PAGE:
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TECHNICAL PAPERS

Blade Angle Effects on the Flow in a Tank Agitated by the Pitched-Blade Turbine

[+] Author and Article Information
Yeng-Yung Tsui1

Department of Mechanical Engineering, National Chiao Tung University, Hsinchu 300, Taiwan R. O. C.yytsui@mail.nctu.edu.tw

Jian-Ren Chou, Yu-Chang Hu

Department of Mechanical Engineering, National Chiao Tung University, Hsinchu 300, Taiwan R. O. C.

1

Corresponding author.

J. Fluids Eng 128(4), 774-782 (Jan 24, 2006) (9 pages) doi:10.1115/1.2201636 History: Received May 01, 2005; Revised January 24, 2006

This paper presents a study of the influence of the blade angle on the flow in a tank stirred by the pitched-blade turbine. The flow induced by the pitched-blade turbine is usually described as an axial type with a principal ring vortex dominating the flow structure. However, it is known that as the blade becomes vertical, i.e., as the pitch angle of the blade becomes 90deg, the flow is of the radial type, with two main ring vortices occupying the tank. Thus, a transition of flow type must take place when the blade angle is varied. This motivates the current study. A computational method was developed, which incorporates the unstructured grid technique to deal with the complex geometry in the tank. Multiframe of reference was employed to handle the rotation of the impeller. The results show that the transition from the axial type to the redial type is not progressive, but occurs all of a sudden at a particular angle, depending on the configuration. This critical angle decreases as the off-bottom clearance and the impeller size are increased. Its influences on the flow angle of the discharge stream, the power requirement, the induced flow rate through the impeller, and the pumping efficiency are discussed. The mechanism to cause the sudden change of flow type is addressed through observing the flow on the surface of the turbine blade.

Copyright © 2006 by American Society of Mechanical Engineers
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References

Figures

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Figure 1

Multiframe of reference

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Figure 2

Illustration of a control volume

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Figure 3

A sketch of a stirred tank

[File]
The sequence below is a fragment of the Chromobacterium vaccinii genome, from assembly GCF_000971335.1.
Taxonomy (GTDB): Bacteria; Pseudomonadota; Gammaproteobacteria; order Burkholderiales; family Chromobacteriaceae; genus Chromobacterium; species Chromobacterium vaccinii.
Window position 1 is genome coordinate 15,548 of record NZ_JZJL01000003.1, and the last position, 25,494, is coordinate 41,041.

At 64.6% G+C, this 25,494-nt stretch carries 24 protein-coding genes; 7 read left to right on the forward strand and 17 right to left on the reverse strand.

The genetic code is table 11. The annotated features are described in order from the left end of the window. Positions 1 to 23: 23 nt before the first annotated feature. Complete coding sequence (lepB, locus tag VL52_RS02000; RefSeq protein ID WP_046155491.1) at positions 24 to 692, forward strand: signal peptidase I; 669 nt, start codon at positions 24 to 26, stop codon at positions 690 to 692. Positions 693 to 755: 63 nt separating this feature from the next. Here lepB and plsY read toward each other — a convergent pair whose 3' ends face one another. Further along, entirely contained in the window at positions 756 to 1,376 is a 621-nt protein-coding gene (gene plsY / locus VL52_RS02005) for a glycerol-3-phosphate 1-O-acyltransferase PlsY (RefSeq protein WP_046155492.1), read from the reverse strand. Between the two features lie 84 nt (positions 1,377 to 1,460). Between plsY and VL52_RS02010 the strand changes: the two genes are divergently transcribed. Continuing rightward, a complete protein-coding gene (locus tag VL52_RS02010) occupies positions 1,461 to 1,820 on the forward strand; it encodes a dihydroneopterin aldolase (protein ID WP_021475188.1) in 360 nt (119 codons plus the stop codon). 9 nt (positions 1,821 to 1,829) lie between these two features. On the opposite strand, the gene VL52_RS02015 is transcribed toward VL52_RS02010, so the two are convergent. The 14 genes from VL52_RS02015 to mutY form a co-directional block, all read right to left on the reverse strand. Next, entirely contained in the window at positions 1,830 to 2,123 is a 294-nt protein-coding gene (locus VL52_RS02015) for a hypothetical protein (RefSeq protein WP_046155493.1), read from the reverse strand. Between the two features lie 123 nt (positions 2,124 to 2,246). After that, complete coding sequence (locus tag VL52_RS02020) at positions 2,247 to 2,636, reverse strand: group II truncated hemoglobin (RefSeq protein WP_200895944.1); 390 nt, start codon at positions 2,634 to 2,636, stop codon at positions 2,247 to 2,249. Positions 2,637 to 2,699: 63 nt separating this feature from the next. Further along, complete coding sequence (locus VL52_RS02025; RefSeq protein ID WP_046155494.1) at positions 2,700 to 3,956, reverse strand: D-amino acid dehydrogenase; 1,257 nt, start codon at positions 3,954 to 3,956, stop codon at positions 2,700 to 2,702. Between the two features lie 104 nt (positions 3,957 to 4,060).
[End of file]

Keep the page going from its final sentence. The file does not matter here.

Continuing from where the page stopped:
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Figure 4

A typical computational grid

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Figure 5

Comparison of predictions with measurements

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Figure 6

Flow streamlines for D=T∕3, C=T∕3

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Figure 7

Limiting streamlines on the surface of the blade for α=75deg and 76deg. The sketches on the left are referred to the front surface and those on the right to the back surface.

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Figure 8

Pressure contours on the surface of the blade for α=75deg and 76deg. The sketches on the left are referred to the front surface and those on the right to the back surface.

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Figure 9

Flow streamlines for D=T∕3, C=T∕2

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Figure 10

Flow streamlines for D=T∕2, C=T∕3

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Figure 11

Define flow angle of the discharge stream

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Figure 12

Variation of the flow angle against the pitch angle of the blade for (a)D=T∕3, and (b)D=T∕2

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Figure 13

Variation of the power number against the pitch angle of the blade for (a)D=T∕3, and (b)D=T∕2

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Figure 14

Variation of (a)k* and (b)ε* against the pitch angle of the blade for D=T∕3

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Figure 15

Variation of the pumping number against the pitch angle of the blade for (a)D=T∕3, and (b)D=T∕2

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Figure 16

Variation of the pumping efficiency against the pitch angle of the blade for (a)D=T∕3, and (b)D=T∕2

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